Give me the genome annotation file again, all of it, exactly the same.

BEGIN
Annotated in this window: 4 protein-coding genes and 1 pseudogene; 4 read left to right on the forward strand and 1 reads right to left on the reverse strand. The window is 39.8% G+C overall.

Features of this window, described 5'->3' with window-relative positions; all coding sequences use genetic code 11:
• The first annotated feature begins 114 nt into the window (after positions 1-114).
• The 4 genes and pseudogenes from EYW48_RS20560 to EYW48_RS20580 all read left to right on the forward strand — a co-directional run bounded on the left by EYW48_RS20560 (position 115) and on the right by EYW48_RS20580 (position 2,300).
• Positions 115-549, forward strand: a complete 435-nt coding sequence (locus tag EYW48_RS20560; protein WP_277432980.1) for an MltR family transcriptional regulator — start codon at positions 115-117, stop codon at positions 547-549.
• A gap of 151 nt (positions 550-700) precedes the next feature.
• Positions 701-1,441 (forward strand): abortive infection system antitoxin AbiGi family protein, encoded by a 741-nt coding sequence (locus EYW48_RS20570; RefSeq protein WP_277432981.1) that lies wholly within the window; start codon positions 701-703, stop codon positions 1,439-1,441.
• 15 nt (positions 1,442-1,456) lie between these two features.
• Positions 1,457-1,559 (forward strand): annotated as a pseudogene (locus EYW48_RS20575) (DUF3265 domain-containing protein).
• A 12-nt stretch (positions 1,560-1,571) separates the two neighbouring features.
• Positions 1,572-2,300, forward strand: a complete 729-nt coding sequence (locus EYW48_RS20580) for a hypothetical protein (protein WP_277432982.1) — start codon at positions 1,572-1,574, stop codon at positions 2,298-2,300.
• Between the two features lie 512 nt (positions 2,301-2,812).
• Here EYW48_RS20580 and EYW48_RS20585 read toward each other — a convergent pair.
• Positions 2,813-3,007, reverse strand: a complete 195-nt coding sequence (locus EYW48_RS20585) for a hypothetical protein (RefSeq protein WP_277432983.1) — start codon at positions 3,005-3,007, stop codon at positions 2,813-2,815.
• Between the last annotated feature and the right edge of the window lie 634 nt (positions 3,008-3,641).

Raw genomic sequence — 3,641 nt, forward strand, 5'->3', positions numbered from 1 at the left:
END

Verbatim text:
Annotated in this window: 4 protein-coding genes and 1 pseudogene; 4 read left to right on the forward strand and 1 reads right to left on the reverse strand. The window is 39.8% G+C overall.

Features of this window, described 5'->3' with window-relative positions; all coding sequences use genetic code 11:
• The first annotated feature begins 114 nt into the window (after positions 1-114).
• The 4 genes and pseudogenes from EYW48_RS20560 to EYW48_RS20580 all read left to right on the forward strand — a co-directional run bounded on the left by EYW48_RS20560 (position 115) and on the right by EYW48_RS20580 (position 2,300).
• Positions 115-549, forward strand: a complete 435-nt coding sequence (locus tag EYW48_RS20560; protein WP_277432980.1) for an MltR family transcriptional regulator — start codon at positions 115-117, stop codon at positions 547-549.
• A gap of 151 nt (positions 550-700) precedes the next feature.
• Positions 701-1,441 (forward strand): abortive infection system antitoxin AbiGi family protein, encoded by a 741-nt coding sequence (locus EYW48_RS20570; RefSeq protein WP_277432981.1) that lies wholly within the window; start codon positions 701-703, stop codon positions 1,439-1,441.
• 15 nt (positions 1,442-1,456) lie between these two features.
• Positions 1,457-1,559 (forward strand): annotated as a pseudogene (locus EYW48_RS20575) (DUF3265 domain-containing protein).
• A 12-nt stretch (positions 1,560-1,571) separates the two neighbouring features.
• Positions 1,572-2,300, forward strand: a complete 729-nt coding sequence (locus EYW48_RS20580) for a hypothetical protein (protein WP_277432982.1) — start codon at positions 1,572-1,574, stop codon at positions 2,298-2,300.
• Between the two features lie 512 nt (positions 2,301-2,812).
• Here EYW48_RS20580 and EYW48_RS20585 read toward each other — a convergent pair.
• Positions 2,813-3,007, reverse strand: a complete 195-nt coding sequence (locus EYW48_RS20585) for a hypothetical protein (RefSeq protein WP_277432983.1) — start codon at positions 3,005-3,007, stop codon at positions 2,813-2,815.
• Between the last annotated feature and the right edge of the window lie 634 nt (positions 3,008-3,641).

Raw genomic sequence — 3,641 nt, forward strand, 5'->3', positions numbered from 1 at the left: